As has become our tradition, we spent Mother’s Day in the garden. Grant and I had prepped the beds a few days before – Grant dumping in compost and broadforking (I need to have Grant write a separate post about his broadfork – I think he has a crush on it by the way he talks about it) it into the beds, me evening things out once he was finished. On Mother’s Day, we planned and planted the seeds and the starts that we had started.
We rotated beds based on last year’s notes, so that we weren’t repeated the same things in the same beds (yay for remembering where I actually put my notes from last year!). Our starts didn’t do great this year, so we bought a few at Urban Farmer Seeds, the farmer’s market, and at the master gardener plant sale. We always have some “renegades,” as Grant calls them come back from last year’s compost. We’ve found that those things make for the best producing plants. I imagine it’s a survival of the fittest thing or something (especially after this year’s winter).
Even though I have no artistic ability whatsoever, I like to draw out our plan for the beds. I usually go through about three or four drafts because I screw up as I go. I like to draw out the general, big picture plan for the whole garden first, and then I get down to the nitty-gritty with what goes in each square. I’ve found My Square Foot Garden to be an invaluable resource. I have the book too, but I find My Square Foot Garden’s website so quick and easy.
We like the square foot method for our beds, but I don’t like stringing the beds because the strings seem to get all tangled as the plants get big. This year, I grabbed a few of those paint stirrer sticks from Lowe’s when we were there buying stuff for our new tomato watering system (post and details coming soon). I would have grabbed a few more, but the man working there gave me a bit of the stink eye. I had just bought some spray paint to use out at the Project Eden Gardens, so I held that up to him to show that I wasn’t just stealing paint sticks without buying anything even though spray paint obviously doesn’t need stirring. Anyway, maybe just grab a handful the next time you paint something so you won’t get in trouble. Grant dabbed a little wood glue on each corner, let them set out for the evening, and then we used them the next day. I really liked this method, but I would like it even more with an even four squares to use.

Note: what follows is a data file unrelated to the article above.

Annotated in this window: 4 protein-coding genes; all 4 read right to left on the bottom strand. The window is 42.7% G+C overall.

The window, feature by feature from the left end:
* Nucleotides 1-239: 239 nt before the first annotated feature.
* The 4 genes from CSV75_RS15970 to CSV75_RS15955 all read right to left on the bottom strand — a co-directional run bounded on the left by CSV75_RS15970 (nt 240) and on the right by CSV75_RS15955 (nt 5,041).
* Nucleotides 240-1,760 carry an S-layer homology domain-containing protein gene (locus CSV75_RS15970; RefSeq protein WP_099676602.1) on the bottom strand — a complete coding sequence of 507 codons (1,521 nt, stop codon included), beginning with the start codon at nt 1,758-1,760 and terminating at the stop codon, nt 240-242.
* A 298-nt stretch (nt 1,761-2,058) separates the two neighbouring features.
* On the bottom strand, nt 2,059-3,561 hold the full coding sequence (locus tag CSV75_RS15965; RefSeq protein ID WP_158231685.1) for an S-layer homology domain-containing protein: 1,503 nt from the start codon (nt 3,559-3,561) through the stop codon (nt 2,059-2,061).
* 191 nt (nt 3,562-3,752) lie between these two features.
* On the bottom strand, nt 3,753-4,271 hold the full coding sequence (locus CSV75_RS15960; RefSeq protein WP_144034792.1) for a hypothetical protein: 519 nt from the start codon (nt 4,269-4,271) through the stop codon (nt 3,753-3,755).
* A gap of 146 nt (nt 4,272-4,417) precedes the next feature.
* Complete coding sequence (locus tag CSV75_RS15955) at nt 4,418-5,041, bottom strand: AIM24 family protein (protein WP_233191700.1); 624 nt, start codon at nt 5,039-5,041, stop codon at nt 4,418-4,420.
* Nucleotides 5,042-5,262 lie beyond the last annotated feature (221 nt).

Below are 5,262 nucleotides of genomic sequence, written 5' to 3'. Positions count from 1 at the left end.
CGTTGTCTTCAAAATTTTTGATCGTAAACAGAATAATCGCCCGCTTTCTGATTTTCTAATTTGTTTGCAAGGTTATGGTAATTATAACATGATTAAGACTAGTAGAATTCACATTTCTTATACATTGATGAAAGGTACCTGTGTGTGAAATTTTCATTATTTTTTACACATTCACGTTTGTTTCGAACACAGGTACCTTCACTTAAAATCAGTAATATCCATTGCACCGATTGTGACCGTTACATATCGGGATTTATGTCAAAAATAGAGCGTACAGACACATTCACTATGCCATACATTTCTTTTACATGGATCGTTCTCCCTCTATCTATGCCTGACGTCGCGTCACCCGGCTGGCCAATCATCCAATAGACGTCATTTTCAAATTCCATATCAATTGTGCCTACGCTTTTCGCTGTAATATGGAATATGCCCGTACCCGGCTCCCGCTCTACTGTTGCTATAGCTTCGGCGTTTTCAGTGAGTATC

We’re using these tomato cages because they worked so well last year, but we’re spacing them a little better this year. We’re hoping to get more production out of them by giving them a bit more space to breathe (and so they have to share less when it comes to the nutrients from the soil).
I planted our potatoes in pots again because I liked that method so well last year. I need to get my hands on some larger pots though, so that the potatoes have a bit more room. I figured I could transplant the potatoes into them once I find some, so I went ahead and started with the pots from last year.
We’ve noticed that we have so many frogs and strange insects in our yard. Our hypothesis is that it’s because we don’t use any chemicals in the yard/garden. J definitely enjoys exploring the many critters that we come across!
What are you doing in your garden? Any news strategies or tricks for this year? Share them in the comments!